With your new language abilities, you’ll be able to jump into an exciting community of people who have similar experiences to you. You’ll also still be able to express yourself as you always did with those you already know and love (provided they learn too!).
A Whole New World (of Job Opportunities)
Whenever you learn any new skill, you open yourself up to more job opportunities. When you learn sign language however, you massively expand the sort of work you could do!
If you’re looking for a whole new career, why not consider becoming a translator or interpreter? You’ll need excellent signing skills to make it onto the little box in the corner of your TV, but it is well worth the time and effort. There is currently an extremely high demand for such positions, so this be the start of a very exciting career.
If you’re not quite ready for a big career change, learning sign language still opens up many more doors to you. You’ll find you have a competitive edge when applying for new jobs, as many companies respect and have a great need for signers.
It also demonstrates your compassionate nature and your competency at learning new skills – bonus CV points right there!
Do It For The Kids
Sign language is not just for adults! Baby sign language is an incredibly important and beneficial extension of the language, specially created to meet the needs of both deaf and hearing infants.
This is because signing, like speech, is a medium through which language can be expressed. Unlike speaking however, infants are able to move their hands and fingers much earlier in their development. This means that before babies are able to communicate verbally, parents and carers can utilise simple motor actions to understand what their child needs.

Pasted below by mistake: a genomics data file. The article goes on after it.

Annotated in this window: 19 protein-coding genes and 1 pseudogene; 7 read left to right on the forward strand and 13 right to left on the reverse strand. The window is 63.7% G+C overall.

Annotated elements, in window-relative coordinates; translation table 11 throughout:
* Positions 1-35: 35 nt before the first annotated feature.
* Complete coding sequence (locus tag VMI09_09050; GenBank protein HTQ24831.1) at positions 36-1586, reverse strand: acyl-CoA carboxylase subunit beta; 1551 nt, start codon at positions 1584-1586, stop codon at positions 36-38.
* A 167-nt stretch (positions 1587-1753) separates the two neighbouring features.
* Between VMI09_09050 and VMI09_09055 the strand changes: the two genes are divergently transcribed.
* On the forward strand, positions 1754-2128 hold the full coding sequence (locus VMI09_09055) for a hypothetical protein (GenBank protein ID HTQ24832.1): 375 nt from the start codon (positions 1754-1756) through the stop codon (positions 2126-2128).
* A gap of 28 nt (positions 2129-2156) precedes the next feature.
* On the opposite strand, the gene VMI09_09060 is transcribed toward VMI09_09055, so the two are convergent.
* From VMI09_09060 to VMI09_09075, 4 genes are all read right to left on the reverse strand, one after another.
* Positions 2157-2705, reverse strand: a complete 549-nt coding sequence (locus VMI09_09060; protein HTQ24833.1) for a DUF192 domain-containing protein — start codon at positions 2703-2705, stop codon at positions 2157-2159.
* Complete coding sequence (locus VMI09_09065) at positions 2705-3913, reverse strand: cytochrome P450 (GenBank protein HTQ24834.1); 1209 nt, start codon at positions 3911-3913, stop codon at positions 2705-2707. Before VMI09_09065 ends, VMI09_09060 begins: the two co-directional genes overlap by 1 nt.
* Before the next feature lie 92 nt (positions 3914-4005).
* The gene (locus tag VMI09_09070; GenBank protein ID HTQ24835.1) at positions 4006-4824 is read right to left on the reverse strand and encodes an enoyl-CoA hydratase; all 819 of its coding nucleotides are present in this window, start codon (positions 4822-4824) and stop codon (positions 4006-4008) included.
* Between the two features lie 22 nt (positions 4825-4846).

So if you have a little one, try baby sign language for an invaluable chance to communicate with and get to know them before they can even speak!
Bilingual and Bimodal Benefits
Not only are there many social benefits of learning sign language, but there are also a whole range of ways in which signing is good for your brain.
Researchers have shown that speaking more than one language can dramatically improve your important cognitive processes, from problem-solving to multitasking (as you become used to juggling between different language systems!). Memorising the new vocabulary and structure also boosts your memory, and even keeps Alzheimer’s at bay for longer than in monolinguals!
Further benefits come from the fact that signing is a visual-spatial language. Being proficient in these visual-spatial skills (known as “bimodalism”) has been shown to improve your spatial awareness, your ability to mentally rotate objects in your mind’s eye, and more!
Learning sign language is just full of surprising benefits!
There are even more reasons that we didn’t even mention here, because everyone has their own personal motivation for learning to sign and even more unique ways they’ve benefited from it! To share your reasons and personal experience with learning sign language, get in touch at [email protected] – we’d love to hear them!